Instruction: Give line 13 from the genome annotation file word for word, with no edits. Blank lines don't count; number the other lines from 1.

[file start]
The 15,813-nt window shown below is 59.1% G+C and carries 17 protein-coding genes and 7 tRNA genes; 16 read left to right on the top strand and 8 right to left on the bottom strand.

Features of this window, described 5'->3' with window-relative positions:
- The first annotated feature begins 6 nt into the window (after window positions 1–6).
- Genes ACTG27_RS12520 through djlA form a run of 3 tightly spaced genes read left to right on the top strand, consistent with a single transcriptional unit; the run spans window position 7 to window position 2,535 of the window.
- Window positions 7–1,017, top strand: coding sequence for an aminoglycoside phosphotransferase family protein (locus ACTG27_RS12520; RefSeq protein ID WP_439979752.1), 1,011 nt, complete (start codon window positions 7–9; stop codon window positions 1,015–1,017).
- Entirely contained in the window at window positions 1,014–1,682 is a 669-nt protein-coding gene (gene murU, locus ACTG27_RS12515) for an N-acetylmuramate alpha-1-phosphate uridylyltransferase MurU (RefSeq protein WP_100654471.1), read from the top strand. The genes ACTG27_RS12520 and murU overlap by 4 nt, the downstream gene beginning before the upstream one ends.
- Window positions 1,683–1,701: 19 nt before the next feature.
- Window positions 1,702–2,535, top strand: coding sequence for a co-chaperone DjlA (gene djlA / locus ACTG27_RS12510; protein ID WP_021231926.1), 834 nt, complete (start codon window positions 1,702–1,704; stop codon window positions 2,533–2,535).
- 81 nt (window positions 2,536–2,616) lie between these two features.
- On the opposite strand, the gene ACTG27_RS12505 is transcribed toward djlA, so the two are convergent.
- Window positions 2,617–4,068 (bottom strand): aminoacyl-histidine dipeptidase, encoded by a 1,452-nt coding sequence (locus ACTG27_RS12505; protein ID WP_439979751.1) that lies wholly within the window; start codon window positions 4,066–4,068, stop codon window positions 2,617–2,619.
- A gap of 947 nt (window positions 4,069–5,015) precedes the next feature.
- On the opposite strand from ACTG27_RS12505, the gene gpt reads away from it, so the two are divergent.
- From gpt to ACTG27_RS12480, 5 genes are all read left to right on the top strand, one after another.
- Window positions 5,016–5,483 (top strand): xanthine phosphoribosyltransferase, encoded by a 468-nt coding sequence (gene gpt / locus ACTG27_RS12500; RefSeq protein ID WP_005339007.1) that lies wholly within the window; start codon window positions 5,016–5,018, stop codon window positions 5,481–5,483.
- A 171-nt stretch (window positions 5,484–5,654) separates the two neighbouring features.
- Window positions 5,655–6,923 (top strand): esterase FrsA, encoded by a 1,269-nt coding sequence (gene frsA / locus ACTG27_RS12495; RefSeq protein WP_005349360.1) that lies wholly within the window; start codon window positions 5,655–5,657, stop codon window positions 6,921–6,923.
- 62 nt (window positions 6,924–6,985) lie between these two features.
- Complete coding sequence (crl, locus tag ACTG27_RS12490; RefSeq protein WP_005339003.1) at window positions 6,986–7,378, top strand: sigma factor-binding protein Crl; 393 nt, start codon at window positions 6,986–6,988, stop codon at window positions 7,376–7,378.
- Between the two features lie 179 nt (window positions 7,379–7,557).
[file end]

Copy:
- On the opposite strand from ACTG27_RS12505, the gene gpt reads away from it, so the two are divergent.